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To prove that the given equation has a root in the set (0,1), we'll apply Rolle's theorem.
We'll choose a Rolle function f:[0,1]->R,
According to the Rolle's theorem:
where c belongs to (0,1).
If f(1)=f(0) (condition valid only for a Rolle function)=> f'(c)=0
We'll differentiate the Rolle function and we'll get:
If f'(c)=0 ,then c is a root of f'(x), c belongs to (0,1). q.e.d
To show that there is a root between the 0<x<1.
We rewrite the equation by subtracting 2x+1 from both sides:
4x^3+3x^2-2x-1 = 0.
Let f(x) = 4x^3+3x^2-2x-1.
f(x) = 4x^3+3x^2-2x+1 is a obviously continuous function in (0 ,1) for all values of x.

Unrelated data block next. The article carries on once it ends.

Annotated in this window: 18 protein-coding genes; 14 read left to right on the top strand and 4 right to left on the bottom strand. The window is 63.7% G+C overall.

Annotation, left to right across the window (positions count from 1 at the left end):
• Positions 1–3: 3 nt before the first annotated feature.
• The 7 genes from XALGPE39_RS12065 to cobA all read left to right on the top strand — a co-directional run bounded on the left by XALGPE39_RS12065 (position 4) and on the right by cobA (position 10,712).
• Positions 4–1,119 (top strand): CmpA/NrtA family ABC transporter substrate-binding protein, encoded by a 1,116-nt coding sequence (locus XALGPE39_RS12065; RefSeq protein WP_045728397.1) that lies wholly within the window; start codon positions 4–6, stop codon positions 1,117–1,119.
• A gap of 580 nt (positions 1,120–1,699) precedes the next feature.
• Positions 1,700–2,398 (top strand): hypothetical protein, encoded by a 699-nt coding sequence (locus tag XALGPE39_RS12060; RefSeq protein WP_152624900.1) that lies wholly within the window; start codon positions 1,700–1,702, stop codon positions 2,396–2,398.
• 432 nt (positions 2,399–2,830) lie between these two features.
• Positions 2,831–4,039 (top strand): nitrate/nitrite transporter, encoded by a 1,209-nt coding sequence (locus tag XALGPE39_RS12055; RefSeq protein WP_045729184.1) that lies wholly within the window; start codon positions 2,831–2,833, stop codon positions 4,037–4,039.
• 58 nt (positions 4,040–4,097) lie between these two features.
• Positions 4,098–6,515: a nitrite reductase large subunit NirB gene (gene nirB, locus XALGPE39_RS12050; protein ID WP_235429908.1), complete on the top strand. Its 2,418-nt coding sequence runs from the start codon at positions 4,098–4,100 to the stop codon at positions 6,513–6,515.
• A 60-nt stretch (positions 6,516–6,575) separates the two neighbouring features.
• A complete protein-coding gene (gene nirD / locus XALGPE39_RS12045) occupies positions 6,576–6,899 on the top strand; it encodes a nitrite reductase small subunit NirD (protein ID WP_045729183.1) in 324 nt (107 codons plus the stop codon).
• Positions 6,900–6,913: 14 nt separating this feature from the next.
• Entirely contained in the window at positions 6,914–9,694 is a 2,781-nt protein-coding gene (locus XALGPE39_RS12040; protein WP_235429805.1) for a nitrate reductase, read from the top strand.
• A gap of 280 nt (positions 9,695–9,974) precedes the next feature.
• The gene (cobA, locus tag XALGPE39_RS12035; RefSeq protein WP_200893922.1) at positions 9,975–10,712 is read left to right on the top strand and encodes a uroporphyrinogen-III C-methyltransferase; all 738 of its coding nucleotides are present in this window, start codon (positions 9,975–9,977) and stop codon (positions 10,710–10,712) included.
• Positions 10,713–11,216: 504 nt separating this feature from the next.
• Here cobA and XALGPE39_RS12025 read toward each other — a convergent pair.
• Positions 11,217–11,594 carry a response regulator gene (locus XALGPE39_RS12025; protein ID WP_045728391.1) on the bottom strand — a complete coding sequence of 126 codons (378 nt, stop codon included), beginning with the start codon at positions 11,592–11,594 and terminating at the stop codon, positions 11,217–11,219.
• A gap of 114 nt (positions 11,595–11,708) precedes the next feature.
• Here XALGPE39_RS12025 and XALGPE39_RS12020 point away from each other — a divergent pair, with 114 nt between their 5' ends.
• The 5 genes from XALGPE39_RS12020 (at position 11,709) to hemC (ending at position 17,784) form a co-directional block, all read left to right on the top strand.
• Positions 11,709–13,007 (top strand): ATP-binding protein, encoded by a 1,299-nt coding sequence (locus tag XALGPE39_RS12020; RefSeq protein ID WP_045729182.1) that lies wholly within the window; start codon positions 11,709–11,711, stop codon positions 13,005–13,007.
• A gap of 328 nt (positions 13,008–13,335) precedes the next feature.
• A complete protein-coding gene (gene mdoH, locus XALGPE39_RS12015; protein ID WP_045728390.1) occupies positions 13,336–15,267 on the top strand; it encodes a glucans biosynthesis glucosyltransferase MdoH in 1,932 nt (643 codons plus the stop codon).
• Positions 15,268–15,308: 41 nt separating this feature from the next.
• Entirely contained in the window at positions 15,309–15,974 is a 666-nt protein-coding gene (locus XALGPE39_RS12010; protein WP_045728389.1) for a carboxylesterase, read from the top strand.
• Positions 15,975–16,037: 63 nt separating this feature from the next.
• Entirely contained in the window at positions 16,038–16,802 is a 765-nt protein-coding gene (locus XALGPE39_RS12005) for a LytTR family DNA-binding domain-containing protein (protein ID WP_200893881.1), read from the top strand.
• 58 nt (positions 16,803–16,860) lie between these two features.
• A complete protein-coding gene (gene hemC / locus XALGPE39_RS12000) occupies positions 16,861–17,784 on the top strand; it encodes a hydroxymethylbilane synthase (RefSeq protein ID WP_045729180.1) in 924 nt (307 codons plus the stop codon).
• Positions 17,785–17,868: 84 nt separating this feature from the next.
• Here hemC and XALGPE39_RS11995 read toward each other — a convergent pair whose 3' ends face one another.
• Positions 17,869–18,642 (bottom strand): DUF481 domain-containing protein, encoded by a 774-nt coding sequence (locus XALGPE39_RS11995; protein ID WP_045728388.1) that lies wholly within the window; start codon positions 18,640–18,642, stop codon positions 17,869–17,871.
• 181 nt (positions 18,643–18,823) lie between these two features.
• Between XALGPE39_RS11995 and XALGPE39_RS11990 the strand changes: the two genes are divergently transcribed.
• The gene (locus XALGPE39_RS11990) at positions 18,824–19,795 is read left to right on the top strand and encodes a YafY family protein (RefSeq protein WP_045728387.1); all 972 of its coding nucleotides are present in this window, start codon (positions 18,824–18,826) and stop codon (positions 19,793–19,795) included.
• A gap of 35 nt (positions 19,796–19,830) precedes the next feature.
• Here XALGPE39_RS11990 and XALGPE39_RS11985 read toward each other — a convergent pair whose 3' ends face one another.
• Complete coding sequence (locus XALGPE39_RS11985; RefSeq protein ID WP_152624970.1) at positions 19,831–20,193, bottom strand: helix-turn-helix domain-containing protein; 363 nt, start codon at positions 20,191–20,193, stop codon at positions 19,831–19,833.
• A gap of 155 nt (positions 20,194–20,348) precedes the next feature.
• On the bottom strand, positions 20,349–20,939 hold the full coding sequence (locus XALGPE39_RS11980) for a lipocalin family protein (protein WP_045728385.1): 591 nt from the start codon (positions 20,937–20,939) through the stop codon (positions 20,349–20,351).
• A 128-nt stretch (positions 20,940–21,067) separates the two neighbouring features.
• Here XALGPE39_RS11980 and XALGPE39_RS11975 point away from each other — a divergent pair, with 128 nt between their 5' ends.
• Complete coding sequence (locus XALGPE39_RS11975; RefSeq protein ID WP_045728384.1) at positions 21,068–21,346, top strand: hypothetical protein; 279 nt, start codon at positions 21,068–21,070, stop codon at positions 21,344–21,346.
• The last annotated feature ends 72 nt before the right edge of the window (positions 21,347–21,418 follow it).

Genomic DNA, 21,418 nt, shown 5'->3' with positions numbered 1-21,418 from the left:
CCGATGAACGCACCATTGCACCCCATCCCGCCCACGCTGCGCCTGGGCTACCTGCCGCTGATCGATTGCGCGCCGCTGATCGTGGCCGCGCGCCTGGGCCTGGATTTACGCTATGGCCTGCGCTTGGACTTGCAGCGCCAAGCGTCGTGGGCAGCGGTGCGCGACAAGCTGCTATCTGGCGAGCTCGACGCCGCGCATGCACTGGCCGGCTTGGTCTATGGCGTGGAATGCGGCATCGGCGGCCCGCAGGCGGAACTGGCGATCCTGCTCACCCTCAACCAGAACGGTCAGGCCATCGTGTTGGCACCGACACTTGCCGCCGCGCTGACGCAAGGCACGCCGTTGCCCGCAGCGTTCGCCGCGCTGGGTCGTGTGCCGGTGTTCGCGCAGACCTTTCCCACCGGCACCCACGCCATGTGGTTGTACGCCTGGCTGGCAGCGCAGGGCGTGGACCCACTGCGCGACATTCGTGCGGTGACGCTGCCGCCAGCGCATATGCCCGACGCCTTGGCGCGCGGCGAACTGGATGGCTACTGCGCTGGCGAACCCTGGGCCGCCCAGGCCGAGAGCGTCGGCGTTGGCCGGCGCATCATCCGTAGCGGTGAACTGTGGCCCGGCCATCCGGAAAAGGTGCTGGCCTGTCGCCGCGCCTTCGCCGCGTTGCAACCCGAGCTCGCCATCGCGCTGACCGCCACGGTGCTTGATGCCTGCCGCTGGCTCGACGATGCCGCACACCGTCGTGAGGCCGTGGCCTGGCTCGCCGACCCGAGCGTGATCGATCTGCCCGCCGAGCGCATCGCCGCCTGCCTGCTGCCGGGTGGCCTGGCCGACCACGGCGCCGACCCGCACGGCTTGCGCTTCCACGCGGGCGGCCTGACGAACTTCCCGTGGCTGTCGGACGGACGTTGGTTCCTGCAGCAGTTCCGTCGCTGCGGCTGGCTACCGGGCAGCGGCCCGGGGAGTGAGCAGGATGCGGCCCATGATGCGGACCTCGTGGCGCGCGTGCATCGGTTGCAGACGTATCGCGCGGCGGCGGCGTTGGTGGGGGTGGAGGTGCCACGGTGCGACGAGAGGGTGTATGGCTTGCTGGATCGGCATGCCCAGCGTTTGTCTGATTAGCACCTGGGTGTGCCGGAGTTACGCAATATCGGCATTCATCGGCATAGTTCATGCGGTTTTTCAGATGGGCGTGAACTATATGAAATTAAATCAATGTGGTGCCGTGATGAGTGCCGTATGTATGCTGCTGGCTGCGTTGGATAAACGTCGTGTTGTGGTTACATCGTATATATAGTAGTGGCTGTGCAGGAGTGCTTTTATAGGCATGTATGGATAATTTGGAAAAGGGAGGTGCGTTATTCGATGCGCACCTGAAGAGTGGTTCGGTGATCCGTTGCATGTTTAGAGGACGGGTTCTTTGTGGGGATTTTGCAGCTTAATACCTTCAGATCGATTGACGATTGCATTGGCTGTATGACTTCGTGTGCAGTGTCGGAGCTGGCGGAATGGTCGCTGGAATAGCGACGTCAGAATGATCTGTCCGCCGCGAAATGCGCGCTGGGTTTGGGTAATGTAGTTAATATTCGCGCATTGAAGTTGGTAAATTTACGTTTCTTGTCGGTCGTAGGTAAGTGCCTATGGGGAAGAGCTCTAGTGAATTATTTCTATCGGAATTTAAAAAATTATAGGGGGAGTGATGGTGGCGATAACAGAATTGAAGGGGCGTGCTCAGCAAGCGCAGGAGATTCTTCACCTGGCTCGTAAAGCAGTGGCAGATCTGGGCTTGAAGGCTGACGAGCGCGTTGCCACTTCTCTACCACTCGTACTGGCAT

f(0) = 4*0^3+3*0^2-2*0-1 = -1.
f(1) = 4*1^3+3*1^2-2*1-1 = 4.
Therefore f(x) being a continous function should take all the values between f(0) = -1 and f(1) = 4 for 0 < x <1.
So zero being a value between -1 and 4, f(x) = 0 for some x in the interval (0 , 1).
Therefore 4x^3+3x^2-2x-1 = 0 for some x for which 0 < x < 1.
That proves 4x^3+3x^2 =2x+1 has a solution c , for which 0 < c< 1.
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